We often refer to the approximately 23 million children who ride yellow buses as "our most precious cargo." It's a descriptive phrase, and it gets the point across. At the same time, it indirectly discounts the worth of the bus driver, whom we could broadly describe as "the person on the bus who is not our most precious cargo." I don't mean to be glib, but I think the school transportation industry and the community at large need to raise their estimation of bus drivers. They do, after all, haul the "precious cargo" to its destinations of school and home. And, with the driver shortage reaching desperate levels in many parts of the country, we need to find ways to keep them in the driver's seat. To that end, Senior Editor Gary Luster offers several ideas on how you can improve the job satisfaction of your drivers (see "Staying Power," Feb. 1999). I'd like to offer my own advice on dealing with the driver shortage. Some of this is drawn from my experience in the publishing world, which has its own healthy share of turnover.
Separate good, bad turnover
First off, expect - and welcome - some driver turnover. As you know, not everyone is cut out to be a school bus driver. It may take a year on the job before they make this discovery. Or it may only take three weeks. This type of turnover is inevitable and happens at every job. In publishing, we occasionally hire people who love the idea of working for a magazine - until they're faced with the constant stream of deadlines, each more intense than the last. After several months of these deadlines, these starry-eyed individuals decide to go back to school to get that degree in accounting or history or math. Like the aforementioned bus drivers, they weren't right for the job. Losing them is not pleasant, with all the training we've invested. But their departure was a foregone conclusion. We have to accept that. The ones you don't want to lose are the individuals who are cut out to be bus drivers. They love children. They're good behind the wheel. They don't mind the split shifts or the relatively low pay (the industry average is about $11.50 an hour). They show up on time and are rarely sick. But, for some reason, they decide to move on. Which brings me to my main point: You need to find out why these people are leaving. Before they go, bring them into your office and close the door. Wish them well in their future endeavors, but don't let them leave until they tell you why they're not satisfied with the job. It could be a money issue, over which you have limited control. Or it may be that the family is relocating, over which you have no control. But it also may be a dissatisfaction with the working conditions, which you can control.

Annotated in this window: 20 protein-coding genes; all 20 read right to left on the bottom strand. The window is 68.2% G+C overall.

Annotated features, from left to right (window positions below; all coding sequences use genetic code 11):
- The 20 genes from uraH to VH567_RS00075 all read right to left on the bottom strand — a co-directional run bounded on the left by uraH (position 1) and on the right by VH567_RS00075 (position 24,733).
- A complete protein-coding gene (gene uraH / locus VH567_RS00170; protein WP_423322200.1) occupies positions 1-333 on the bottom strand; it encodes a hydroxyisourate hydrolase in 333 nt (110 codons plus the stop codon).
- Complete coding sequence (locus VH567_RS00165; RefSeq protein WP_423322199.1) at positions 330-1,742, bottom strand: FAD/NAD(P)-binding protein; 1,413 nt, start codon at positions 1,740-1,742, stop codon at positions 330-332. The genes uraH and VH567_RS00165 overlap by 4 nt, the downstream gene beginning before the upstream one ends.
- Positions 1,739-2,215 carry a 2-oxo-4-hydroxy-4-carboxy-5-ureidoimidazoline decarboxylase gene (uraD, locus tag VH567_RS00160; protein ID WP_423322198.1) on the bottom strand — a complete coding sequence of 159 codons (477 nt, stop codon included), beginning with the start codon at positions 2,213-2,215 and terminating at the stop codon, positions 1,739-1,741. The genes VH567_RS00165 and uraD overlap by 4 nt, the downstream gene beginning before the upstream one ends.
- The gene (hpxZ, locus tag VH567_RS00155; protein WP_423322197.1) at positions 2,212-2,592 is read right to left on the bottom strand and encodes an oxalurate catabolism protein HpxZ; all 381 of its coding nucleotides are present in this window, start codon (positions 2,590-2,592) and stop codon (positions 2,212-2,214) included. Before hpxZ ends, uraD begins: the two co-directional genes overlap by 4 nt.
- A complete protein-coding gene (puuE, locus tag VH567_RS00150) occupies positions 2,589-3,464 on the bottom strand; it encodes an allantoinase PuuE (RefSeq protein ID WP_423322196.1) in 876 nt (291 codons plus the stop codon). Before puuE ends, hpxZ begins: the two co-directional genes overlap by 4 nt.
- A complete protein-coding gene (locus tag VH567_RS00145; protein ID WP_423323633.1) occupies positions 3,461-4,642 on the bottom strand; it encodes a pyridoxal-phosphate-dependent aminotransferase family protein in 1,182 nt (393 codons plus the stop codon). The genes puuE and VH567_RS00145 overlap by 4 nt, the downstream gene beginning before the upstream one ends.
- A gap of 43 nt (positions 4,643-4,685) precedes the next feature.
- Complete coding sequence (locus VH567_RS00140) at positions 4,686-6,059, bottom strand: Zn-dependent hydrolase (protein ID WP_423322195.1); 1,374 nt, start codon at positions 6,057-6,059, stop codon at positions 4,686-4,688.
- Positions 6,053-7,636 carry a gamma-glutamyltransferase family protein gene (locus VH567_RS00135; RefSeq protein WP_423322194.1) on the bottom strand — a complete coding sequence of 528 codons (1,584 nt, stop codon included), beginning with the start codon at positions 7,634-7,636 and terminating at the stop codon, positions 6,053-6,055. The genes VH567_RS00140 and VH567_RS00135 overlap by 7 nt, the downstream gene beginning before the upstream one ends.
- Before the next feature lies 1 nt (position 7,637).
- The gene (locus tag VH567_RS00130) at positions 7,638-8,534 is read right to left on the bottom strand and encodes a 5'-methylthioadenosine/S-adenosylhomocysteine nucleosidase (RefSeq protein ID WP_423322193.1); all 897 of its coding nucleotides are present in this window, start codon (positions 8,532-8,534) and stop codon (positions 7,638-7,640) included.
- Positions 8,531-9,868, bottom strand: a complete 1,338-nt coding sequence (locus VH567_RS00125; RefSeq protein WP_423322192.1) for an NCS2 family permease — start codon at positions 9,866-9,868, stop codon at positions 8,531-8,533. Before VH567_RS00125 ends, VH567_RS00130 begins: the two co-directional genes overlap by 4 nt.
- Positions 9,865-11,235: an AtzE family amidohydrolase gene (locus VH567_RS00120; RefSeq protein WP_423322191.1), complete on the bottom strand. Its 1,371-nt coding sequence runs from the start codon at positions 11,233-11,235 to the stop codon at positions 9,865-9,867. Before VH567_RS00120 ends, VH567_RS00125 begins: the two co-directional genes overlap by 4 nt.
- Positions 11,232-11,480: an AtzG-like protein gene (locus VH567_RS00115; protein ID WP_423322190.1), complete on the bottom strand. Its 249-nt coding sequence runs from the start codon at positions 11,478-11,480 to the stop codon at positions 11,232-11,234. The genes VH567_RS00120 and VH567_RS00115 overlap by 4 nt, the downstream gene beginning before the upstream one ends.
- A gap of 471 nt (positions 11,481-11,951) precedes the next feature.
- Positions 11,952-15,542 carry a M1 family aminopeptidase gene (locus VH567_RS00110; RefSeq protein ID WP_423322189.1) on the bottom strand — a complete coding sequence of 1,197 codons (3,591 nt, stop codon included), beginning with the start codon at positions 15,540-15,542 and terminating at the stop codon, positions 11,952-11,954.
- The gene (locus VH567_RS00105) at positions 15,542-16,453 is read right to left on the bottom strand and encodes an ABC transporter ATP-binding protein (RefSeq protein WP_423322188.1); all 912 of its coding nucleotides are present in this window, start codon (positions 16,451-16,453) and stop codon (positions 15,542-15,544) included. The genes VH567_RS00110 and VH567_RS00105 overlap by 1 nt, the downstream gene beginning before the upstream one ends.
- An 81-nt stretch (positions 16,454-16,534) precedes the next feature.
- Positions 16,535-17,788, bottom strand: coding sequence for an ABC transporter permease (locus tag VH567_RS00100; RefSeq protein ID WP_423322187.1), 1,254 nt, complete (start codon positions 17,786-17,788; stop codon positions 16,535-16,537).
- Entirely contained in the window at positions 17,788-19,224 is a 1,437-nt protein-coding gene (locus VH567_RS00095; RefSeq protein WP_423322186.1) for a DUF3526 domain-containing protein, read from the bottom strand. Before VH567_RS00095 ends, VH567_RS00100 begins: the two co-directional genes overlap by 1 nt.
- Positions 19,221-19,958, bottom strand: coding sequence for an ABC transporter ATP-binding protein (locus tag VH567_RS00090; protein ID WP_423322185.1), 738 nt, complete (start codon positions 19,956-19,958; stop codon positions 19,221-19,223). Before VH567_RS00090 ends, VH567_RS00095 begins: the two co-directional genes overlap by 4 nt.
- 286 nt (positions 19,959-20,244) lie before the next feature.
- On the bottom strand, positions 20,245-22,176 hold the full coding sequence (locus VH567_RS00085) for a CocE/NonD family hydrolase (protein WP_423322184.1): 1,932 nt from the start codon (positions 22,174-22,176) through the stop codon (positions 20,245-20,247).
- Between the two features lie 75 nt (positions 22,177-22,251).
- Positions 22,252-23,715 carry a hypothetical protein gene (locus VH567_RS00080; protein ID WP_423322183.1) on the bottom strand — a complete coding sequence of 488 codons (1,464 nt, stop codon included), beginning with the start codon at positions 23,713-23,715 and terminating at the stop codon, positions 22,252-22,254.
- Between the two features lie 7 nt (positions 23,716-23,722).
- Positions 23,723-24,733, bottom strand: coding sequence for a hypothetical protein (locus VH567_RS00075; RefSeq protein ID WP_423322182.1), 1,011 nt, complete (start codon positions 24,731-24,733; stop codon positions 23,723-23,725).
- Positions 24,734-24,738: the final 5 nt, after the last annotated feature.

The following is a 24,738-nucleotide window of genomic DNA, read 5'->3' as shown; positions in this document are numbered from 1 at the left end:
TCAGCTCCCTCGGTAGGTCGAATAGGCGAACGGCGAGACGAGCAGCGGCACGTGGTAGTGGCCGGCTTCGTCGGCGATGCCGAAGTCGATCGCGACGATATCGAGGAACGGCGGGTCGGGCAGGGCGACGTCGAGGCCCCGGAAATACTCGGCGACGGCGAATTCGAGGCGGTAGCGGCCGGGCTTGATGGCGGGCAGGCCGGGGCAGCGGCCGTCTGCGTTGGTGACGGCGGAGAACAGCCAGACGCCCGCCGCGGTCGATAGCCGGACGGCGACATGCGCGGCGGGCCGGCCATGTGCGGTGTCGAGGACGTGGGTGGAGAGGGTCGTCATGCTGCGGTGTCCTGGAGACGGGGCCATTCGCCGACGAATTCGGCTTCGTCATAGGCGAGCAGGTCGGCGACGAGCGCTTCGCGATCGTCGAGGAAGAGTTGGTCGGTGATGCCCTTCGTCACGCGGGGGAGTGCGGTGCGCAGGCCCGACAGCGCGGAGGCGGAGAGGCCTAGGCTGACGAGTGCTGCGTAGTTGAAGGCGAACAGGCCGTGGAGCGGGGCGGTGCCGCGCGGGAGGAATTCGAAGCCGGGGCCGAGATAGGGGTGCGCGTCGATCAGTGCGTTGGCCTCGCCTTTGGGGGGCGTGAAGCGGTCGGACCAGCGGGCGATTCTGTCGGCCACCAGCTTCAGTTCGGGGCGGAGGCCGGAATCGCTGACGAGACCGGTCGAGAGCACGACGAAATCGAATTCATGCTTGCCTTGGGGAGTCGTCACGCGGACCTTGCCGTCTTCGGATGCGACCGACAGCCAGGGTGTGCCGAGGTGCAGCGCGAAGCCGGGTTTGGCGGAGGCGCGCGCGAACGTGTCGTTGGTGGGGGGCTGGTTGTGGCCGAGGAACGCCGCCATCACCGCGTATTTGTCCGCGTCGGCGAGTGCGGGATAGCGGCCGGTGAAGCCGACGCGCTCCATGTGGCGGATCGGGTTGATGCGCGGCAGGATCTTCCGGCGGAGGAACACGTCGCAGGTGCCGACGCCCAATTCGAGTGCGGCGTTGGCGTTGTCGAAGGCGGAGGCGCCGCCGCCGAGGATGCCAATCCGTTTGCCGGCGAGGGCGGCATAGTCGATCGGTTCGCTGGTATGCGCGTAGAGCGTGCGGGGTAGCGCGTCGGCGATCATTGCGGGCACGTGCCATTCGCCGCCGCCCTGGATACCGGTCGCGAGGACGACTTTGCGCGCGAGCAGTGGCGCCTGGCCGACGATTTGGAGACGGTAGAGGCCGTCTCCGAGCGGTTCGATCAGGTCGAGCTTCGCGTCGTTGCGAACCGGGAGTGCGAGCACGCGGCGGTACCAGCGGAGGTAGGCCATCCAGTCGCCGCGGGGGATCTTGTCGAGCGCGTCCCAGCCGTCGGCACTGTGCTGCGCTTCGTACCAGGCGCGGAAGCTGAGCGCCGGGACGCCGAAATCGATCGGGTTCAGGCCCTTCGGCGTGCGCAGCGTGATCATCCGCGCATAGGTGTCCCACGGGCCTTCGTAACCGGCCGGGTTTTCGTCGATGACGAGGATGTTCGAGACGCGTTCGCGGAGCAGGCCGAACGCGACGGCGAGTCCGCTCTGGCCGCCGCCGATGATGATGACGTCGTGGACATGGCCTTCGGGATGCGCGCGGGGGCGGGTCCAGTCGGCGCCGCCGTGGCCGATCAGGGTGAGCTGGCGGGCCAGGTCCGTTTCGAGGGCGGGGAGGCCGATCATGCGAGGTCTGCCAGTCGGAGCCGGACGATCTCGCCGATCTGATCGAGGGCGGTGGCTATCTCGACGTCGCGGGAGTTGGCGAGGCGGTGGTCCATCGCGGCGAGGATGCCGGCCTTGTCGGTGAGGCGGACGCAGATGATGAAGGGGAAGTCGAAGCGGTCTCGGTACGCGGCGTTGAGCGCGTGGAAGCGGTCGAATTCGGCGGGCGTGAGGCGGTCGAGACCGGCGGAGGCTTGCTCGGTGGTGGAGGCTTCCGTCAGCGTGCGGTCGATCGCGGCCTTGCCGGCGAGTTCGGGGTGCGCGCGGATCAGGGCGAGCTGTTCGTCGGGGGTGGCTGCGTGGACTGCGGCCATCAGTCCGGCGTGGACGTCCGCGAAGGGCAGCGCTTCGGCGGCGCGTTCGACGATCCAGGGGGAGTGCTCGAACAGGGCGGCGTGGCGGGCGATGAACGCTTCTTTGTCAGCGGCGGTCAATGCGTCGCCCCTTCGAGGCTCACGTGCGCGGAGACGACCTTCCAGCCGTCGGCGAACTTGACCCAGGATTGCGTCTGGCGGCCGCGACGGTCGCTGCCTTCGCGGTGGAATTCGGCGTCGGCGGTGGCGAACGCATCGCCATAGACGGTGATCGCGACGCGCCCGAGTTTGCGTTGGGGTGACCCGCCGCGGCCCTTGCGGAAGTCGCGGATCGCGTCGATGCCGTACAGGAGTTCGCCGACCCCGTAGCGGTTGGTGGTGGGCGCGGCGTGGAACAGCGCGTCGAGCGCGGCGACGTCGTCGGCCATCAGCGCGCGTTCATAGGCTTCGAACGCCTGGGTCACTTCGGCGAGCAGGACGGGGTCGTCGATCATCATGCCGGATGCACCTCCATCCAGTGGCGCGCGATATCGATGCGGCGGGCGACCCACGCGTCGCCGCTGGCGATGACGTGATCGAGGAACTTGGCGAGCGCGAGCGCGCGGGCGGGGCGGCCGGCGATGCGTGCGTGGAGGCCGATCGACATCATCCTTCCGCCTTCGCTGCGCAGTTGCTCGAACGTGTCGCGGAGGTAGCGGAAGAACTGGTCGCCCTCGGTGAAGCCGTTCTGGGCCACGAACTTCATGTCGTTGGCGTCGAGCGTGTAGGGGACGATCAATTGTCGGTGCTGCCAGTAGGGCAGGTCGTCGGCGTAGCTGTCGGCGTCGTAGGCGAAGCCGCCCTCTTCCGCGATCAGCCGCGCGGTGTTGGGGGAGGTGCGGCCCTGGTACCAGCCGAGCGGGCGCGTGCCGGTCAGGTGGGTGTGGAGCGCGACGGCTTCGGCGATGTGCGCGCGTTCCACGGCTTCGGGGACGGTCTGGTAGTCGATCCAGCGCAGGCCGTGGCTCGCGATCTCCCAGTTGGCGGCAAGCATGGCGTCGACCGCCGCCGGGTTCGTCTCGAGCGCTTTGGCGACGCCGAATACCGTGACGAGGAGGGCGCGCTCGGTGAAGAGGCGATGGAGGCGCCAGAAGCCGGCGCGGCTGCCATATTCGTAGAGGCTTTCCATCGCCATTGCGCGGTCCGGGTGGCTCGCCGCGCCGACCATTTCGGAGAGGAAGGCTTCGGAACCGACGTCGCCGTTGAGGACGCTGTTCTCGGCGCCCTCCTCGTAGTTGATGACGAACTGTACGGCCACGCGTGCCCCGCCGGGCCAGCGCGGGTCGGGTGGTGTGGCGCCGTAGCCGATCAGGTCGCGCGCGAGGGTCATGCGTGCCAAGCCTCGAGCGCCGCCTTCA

Uncover any dissatisfaction
Maybe a supervisor is too critical or a mechanic won't listen to complaints about the brakes. Or maybe the driver just needed more training in student management. It could be that the driver was seeking a career, but saw no defined path for advancement. You need to know these things if you want to keep the good ones. In this job market, you can't afford to lose marginal drivers, much less the ones who have superior skills and a heads-up attitude. In his article, Gary makes a good point about the importance of showing your appreciation for your drivers. It's fine to lead by example, but it's even better to praise your troops when they deserve it. You'd be surprised how much that bolsters morale and makes your operation a better place to work.